Eat: Mincemeat pie at Legume

Not so long ago, I would have balked at the idea of beef tongue in my dessert. Admittedly, the notion sounds a bit insane. But last January, I ordered the mincemeat pie at Legume and the dish that arrived completely blew my mind. It burst with dried fruits and citrus and warming spices, and the beef’s pleasant richness and hearty texture made it the perfect end for a winter meal. I eagerly anticipated the next chance to have it.

As it turns out, I was not the only one. “We always have people who start inquiring about when it’s going to be ready,” explains Trevett Hooper, the chef and owner of Legume and its adjoining bar, Butterjoint. The classic British pie has become a holiday tradition at Legume, and this year’s batch marks its ninth season. For their version, Hooper combines dried fruits, candied citrus peel, molasses, apples, beef tongue, and whole ton of booze and spices, then lets it age for about a month. The aging process mellows and melds all of those intense flavors, creating something entirely new using a process that’s very old indeed.

The mincemeat pie debuts today and will be available for as long as it lasts—usually around three or four weeks. This year, the pie will be featured on their “Have a Truly Offal Holiday” menu, which highlights all of the wonderful bits of animals that too often go to waste. The menu, which will be available all this week, features tasty and traditional dishes with tripe, kidneys and more.

In other Legume news, Hooper is discontinuing lunch service at the end of this year. But to kick off the new year’s dinner menu, they are featuring traditional “good luck” dishes on New Year’s Day, including pork with sauerkraut and black-eyed peas with greens.

Drink: A suite of holiday beers at Hop Farm Brewing

Plenty of breweries don’t bring a whole lot of creativity to the holiday beer game. Take a dark-ish brew, throw some cinnamon and cloves in, and call it a Christmas ale. Hop Farm Brewing is not one of those culprits. The Lawrenceville brewery offers a stellar lineup of creative seasonals to keep the cold weather at bay a little longer.

Last week, owner Matt Gouwens debuted this year’s rendition of his Sugar Plum Fairy, a Belgian tripel brewed with black currants and plums. The ale is flavored with anise, caraway and other spices traditionally found in sugar plum candies. At nearly 10% ABV, a couple of these will surely inspire a vision or two dancing in your head.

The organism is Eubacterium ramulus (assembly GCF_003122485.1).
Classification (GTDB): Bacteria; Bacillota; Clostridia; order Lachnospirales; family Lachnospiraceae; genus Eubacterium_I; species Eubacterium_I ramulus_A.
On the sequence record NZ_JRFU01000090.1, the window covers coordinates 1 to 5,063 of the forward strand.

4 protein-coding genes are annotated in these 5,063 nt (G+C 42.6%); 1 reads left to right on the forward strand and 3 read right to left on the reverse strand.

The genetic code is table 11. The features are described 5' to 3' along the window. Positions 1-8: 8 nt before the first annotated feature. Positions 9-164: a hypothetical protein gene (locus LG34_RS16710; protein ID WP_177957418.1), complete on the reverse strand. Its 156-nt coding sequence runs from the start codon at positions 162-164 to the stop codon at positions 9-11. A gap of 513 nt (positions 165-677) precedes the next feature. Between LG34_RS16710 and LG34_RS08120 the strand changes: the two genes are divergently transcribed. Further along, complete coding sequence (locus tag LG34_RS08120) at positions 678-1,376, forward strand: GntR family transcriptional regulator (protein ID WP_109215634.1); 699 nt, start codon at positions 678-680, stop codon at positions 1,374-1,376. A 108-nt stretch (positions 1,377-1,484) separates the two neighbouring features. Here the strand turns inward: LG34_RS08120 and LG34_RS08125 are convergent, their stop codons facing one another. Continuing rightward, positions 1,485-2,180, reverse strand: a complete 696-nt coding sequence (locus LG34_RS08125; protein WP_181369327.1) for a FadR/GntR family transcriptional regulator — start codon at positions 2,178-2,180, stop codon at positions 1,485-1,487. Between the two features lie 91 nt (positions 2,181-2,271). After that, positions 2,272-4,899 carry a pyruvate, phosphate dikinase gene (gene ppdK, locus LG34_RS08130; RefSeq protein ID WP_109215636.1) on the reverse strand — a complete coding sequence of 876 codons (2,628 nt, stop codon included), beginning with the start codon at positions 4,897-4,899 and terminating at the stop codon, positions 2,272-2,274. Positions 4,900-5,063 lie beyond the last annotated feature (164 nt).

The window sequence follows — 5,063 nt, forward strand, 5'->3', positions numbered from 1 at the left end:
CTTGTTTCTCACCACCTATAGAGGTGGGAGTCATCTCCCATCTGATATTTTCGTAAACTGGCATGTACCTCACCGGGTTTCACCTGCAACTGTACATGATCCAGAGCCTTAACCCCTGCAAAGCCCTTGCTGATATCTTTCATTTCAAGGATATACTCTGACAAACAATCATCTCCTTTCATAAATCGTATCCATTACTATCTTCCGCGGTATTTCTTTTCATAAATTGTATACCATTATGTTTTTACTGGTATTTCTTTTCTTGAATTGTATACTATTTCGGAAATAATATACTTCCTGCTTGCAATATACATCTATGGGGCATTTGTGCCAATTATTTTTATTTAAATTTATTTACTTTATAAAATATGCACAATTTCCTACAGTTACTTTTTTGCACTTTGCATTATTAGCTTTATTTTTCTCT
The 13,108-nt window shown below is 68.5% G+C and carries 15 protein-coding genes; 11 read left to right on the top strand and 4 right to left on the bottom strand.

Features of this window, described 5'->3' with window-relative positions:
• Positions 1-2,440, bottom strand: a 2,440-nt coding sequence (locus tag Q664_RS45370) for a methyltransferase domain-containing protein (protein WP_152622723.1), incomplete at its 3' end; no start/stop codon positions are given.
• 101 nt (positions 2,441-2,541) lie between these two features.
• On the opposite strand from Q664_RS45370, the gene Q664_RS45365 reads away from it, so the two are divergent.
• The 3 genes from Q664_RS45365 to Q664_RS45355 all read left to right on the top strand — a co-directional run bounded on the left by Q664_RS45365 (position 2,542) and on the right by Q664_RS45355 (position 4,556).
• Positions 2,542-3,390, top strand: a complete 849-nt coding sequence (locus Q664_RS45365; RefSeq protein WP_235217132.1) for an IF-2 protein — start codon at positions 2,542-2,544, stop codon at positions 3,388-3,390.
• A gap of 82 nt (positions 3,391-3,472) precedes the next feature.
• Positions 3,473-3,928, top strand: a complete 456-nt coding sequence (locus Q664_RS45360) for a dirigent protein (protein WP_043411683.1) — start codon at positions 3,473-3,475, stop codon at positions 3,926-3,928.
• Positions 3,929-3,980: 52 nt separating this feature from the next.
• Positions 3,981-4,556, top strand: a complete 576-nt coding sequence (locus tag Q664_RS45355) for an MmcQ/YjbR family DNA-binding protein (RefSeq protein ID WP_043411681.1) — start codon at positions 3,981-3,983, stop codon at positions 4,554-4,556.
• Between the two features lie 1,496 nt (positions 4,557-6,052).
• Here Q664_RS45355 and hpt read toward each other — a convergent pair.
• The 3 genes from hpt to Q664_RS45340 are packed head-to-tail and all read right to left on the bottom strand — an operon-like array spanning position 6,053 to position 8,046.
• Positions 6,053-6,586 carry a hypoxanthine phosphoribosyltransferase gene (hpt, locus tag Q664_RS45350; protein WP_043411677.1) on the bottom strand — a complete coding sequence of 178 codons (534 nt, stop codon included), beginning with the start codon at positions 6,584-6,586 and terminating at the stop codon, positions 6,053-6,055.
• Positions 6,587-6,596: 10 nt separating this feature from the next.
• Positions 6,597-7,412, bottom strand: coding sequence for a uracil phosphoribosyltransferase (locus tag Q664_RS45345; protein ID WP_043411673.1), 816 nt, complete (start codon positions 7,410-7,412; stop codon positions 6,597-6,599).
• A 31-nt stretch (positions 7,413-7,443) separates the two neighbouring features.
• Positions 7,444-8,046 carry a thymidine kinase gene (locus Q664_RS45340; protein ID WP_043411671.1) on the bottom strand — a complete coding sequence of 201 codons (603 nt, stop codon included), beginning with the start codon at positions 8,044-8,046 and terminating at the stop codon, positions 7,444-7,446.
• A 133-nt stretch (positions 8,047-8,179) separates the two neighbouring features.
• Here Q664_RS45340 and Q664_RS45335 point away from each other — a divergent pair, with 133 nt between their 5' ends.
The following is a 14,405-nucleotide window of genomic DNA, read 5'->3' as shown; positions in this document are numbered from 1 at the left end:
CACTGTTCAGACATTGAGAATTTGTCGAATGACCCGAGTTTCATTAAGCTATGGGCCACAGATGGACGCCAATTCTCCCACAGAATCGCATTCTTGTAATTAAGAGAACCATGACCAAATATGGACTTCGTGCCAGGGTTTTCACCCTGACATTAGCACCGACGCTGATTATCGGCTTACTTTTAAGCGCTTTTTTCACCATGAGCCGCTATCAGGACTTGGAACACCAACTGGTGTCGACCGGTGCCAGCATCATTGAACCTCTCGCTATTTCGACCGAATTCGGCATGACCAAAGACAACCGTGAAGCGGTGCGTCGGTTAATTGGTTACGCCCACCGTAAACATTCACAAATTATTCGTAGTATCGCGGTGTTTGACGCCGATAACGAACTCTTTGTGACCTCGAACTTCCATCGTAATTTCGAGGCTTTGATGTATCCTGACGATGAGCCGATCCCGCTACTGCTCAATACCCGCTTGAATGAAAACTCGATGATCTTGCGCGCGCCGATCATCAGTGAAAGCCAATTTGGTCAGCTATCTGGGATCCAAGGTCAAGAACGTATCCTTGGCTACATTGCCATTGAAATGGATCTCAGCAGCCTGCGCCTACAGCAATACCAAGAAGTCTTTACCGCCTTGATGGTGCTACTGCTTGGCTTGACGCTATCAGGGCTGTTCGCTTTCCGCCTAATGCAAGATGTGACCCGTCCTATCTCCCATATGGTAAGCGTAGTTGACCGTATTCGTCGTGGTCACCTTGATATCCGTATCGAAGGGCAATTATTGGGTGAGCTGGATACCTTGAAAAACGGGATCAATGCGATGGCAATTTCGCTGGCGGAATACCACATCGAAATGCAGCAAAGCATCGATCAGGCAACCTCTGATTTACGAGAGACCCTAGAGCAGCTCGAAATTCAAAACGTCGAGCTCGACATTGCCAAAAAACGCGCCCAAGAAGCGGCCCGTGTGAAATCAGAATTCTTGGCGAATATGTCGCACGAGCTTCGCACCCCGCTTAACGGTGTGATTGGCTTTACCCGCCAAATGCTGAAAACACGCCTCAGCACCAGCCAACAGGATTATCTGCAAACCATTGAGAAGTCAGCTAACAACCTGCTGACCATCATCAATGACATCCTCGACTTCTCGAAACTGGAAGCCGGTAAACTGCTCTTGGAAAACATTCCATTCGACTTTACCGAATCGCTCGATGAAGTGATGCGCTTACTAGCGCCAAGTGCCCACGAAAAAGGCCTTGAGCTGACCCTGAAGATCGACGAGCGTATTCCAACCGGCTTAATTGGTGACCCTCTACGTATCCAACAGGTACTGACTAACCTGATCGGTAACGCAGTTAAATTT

Hop Farm also has two versions of a beer brewed with cranberries. Cranberry Sauce is an imperial Berliner weisse, a dry and slightly sour wheat beer made with the holiday fruit. For an extra treat, try the Cranbarrel, a version aged in Merlot barrels. Gouwens also aged his Kulak—a rich Russian imperial stout—in red wine barrels to make the Red Russian, a thick, boozy and undeniably delicious winter offering.

Hop Farm has some other big things in the works. Gouwens plans to return to canning very soon, which will make Hop Farm one of just a handful of local breweries to offer canned beer. He is also planning to scale up their sours program as well as greatly expand the number of taps at their Butler Street taproom.

Keep up with all the new developments over at their Facebook page.

Do: New Year’s Eve with Big Burrito

Plenty of places around town are offering special menus for New Year’s Eve. But for a variety of menus to suit every palate and budget, look no further than Big Burrito. Aside from Umi, which is closed on the holiday, all of the restaurant group’s locations are serving up prix fixe menus to ring in the New Year.

Want to blow it out? Head to Eleven, where the five course menu features foie gras, stone crab and Elysian Fields lamb. Of course, if your New Year’s resolution is to spend less, you could hit Mad Mex, where just $40 gets you and a guest a margarita and entrée, plus an appetizer and dessert to share. And if one of your party is a vegetarian? Each of Kaya’s four courses includes a veggie option, such as ricotta gnudi and charred trumpet mushrooms.

Rounding out the choices are Casbah’s four-course Mediterranean-tinged menu and Soba’s Asian-inspired, seafood-heavy dinner. The prix fixe menus range from $45 per person at Kaya to $75 per person at Eleven, and all of the locations offer the option of adding wine pairings. Wherever you pick, be sure to make your reservations ASAP—New Year’s Eve is one of the country’s most popular nights for dining out.

Drew Cranisky

Drew Cranisky is a writer, bartender and recent graduate of Chatham University's Food Studies program. He enjoys cats, pinball and fancy burgers.